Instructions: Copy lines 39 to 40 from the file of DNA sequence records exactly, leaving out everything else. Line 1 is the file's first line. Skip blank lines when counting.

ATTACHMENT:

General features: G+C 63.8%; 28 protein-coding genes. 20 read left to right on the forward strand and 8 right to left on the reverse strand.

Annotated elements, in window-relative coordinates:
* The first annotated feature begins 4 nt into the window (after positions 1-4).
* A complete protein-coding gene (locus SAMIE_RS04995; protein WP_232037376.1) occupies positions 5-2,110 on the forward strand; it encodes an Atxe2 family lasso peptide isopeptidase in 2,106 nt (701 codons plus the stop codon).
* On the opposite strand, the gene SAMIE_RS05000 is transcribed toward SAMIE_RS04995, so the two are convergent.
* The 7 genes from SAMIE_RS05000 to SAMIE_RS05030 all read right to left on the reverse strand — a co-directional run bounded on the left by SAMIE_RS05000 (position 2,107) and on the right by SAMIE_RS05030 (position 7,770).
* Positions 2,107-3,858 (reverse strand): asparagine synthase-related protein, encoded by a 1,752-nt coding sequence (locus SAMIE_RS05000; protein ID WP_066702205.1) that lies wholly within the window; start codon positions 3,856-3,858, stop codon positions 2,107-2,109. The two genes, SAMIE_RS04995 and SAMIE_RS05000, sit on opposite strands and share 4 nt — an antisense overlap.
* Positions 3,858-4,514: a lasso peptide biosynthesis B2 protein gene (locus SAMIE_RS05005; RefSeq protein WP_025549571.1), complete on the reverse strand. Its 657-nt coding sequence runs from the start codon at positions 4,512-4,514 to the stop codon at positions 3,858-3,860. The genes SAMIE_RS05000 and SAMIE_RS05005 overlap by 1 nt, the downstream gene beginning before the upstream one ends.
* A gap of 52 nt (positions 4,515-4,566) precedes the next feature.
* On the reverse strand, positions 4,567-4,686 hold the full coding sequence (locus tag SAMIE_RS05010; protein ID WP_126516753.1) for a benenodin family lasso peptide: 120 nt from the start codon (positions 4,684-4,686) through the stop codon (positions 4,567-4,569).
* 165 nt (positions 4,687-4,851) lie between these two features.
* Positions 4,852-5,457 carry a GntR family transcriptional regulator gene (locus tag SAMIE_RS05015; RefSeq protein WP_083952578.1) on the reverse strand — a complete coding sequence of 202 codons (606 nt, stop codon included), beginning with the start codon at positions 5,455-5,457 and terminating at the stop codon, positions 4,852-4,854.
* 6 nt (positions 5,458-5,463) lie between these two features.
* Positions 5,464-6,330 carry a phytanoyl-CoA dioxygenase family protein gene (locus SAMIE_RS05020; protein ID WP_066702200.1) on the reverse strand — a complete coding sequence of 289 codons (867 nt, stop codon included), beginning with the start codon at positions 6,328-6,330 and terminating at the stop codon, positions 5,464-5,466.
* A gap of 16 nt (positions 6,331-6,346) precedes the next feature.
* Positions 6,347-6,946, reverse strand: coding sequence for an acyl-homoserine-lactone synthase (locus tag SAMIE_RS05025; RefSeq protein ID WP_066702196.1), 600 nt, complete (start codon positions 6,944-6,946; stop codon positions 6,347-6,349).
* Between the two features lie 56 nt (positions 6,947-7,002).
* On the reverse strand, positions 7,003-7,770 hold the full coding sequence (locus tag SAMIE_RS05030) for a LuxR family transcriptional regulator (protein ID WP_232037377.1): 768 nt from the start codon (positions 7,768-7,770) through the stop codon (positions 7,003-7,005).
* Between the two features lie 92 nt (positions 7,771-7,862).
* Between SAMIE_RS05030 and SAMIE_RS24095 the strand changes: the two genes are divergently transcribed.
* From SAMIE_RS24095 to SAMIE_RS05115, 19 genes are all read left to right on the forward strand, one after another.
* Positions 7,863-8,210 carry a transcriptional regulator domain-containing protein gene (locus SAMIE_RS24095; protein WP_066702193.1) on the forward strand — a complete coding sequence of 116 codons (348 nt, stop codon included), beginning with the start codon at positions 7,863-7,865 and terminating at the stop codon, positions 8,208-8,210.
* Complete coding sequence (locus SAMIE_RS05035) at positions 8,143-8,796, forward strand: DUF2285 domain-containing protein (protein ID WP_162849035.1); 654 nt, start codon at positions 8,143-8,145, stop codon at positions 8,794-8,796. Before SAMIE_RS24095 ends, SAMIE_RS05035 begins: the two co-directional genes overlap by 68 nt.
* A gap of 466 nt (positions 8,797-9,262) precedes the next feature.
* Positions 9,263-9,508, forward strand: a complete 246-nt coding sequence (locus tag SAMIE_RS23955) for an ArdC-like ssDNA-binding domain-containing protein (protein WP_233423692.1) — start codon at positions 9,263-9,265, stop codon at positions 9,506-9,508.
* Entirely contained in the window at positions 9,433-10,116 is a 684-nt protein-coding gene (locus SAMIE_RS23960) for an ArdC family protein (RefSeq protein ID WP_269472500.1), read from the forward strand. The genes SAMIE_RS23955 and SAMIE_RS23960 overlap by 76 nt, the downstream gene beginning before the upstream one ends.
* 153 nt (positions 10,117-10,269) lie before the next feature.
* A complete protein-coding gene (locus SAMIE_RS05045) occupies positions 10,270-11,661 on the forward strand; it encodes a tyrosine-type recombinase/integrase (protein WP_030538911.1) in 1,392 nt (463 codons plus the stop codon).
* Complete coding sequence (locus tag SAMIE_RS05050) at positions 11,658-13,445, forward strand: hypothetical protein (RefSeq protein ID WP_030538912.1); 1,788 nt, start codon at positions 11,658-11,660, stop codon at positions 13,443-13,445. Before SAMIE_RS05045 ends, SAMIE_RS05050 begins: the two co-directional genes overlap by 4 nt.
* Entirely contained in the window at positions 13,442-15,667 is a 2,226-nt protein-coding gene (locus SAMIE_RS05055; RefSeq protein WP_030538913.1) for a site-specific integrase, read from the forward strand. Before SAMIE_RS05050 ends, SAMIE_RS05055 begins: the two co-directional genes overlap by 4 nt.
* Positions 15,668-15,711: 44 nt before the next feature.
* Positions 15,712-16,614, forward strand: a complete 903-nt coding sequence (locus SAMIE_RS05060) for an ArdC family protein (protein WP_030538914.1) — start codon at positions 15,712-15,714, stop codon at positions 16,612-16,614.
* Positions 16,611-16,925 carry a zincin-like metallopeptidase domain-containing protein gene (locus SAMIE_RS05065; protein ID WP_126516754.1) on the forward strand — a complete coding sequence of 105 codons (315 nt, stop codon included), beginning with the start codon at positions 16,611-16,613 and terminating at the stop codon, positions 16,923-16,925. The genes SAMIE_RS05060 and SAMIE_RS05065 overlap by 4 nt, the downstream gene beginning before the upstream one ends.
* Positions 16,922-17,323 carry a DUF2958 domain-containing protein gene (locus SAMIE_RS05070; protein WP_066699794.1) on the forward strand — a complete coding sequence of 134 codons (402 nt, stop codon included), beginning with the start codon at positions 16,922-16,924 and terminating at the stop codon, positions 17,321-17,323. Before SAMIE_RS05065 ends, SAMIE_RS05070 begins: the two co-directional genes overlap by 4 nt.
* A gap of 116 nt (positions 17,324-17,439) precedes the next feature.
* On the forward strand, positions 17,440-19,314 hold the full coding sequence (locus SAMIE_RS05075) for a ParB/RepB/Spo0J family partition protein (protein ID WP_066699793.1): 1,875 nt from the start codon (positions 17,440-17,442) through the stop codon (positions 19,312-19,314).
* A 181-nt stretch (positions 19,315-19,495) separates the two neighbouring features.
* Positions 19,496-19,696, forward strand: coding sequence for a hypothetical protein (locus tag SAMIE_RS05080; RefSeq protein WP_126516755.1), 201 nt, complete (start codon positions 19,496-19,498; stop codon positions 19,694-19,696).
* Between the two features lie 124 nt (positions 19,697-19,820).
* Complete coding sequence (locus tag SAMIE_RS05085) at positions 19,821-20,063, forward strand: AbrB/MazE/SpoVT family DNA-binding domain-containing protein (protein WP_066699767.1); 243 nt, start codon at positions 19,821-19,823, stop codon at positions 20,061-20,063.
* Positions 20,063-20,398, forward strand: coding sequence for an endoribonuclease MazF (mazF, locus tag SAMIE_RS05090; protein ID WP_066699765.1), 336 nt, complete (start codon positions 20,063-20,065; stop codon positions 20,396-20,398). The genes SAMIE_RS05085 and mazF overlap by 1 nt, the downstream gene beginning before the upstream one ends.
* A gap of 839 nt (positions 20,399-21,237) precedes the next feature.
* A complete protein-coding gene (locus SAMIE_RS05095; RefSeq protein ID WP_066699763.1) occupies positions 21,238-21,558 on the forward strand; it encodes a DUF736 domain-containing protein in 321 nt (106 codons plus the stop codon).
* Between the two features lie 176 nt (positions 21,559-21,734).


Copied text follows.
* Between the two features lie 124 nt (positions 19,697-19,820).
* Complete coding sequence (locus tag SAMIE_RS05085) at positions 19,821-20,063, forward strand: AbrB/MazE/SpoVT family DNA-binding domain-containing protein (protein WP_066699767.1); 243 nt, start codon at positions 19,821-19,823, stop codon at positions 20,061-20,063.